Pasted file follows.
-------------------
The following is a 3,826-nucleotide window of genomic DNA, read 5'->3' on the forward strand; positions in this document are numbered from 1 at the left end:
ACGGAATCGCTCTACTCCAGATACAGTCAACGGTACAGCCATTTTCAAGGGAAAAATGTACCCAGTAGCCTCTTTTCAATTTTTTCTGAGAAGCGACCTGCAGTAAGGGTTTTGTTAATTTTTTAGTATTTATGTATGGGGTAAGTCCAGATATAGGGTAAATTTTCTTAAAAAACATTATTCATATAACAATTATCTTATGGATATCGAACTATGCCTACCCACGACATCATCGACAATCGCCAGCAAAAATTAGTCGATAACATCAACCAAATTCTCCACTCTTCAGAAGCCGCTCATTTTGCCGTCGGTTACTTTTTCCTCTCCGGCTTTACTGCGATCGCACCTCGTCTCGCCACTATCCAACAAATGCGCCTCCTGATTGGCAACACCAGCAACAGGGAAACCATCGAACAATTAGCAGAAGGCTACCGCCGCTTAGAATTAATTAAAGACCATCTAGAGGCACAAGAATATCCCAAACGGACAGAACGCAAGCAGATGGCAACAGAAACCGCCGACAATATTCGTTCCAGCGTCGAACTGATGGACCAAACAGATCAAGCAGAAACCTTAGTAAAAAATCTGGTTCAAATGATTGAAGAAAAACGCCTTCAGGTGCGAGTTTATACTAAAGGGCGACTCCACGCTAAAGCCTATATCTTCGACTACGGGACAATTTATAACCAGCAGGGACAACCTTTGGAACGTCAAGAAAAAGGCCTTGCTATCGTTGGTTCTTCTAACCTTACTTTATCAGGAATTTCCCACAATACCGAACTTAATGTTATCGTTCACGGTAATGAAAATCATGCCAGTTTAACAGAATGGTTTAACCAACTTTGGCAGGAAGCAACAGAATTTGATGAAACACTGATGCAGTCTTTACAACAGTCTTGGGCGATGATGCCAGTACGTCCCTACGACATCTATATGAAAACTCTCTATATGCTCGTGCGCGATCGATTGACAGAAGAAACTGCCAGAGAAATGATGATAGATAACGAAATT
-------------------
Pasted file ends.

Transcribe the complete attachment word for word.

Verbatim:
The following is a 3,826-nucleotide window of genomic DNA, read 5'->3' on the forward strand; positions in this document are numbered from 1 at the left end:
ACGGAATCGCTCTACTCCAGATACAGTCAACGGTACAGCCATTTTCAAGGGAAAAATGTACCCAGTAGCCTCTTTTCAATTTTTTCTGAGAAGCGACCTGCAGTAAGGGTTTTGTTAATTTTTTAGTATTTATGTATGGGGTAAGTCCAGATATAGGGTAAATTTTCTTAAAAAACATTATTCATATAACAATTATCTTATGGATATCGAACTATGCCTACCCACGACATCATCGACAATCGCCAGCAAAAATTAGTCGATAACATCAACCAAATTCTCCACTCTTCAGAAGCCGCTCATTTTGCCGTCGGTTACTTTTTCCTCTCCGGCTTTACTGCGATCGCACCTCGTCTCGCCACTATCCAACAAATGCGCCTCCTGATTGGCAACACCAGCAACAGGGAAACCATCGAACAATTAGCAGAAGGCTACCGCCGCTTAGAATTAATTAAAGACCATCTAGAGGCACAAGAATATCCCAAACGGACAGAACGCAAGCAGATGGCAACAGAAACCGCCGACAATATTCGTTCCAGCGTCGAACTGATGGACCAAACAGATCAAGCAGAAACCTTAGTAAAAAATCTGGTTCAAATGATTGAAGAAAAACGCCTTCAGGTGCGAGTTTATACTAAAGGGCGACTCCACGCTAAAGCCTATATCTTCGACTACGGGACAATTTATAACCAGCAGGGACAACCTTTGGAACGTCAAGAAAAAGGCCTTGCTATCGTTGGTTCTTCTAACCTTACTTTATCAGGAATTTCCCACAATACCGAACTTAATGTTATCGTTCACGGTAATGAAAATCATGCCAGTTTAACAGAATGGTTTAACCAACTTTGGCAGGAAGCAACAGAATTTGATGAAACACTGATGCAGTCTTTACAACAGTCTTGGGCGATGATGCCAGTACGTCCCTACGACATCTATATGAAAACTCTCTATATGCTCGTGCGCGATCGATTGACAGAAGAAACTGCCAGAGAAATGATGATAGATAACGAAATT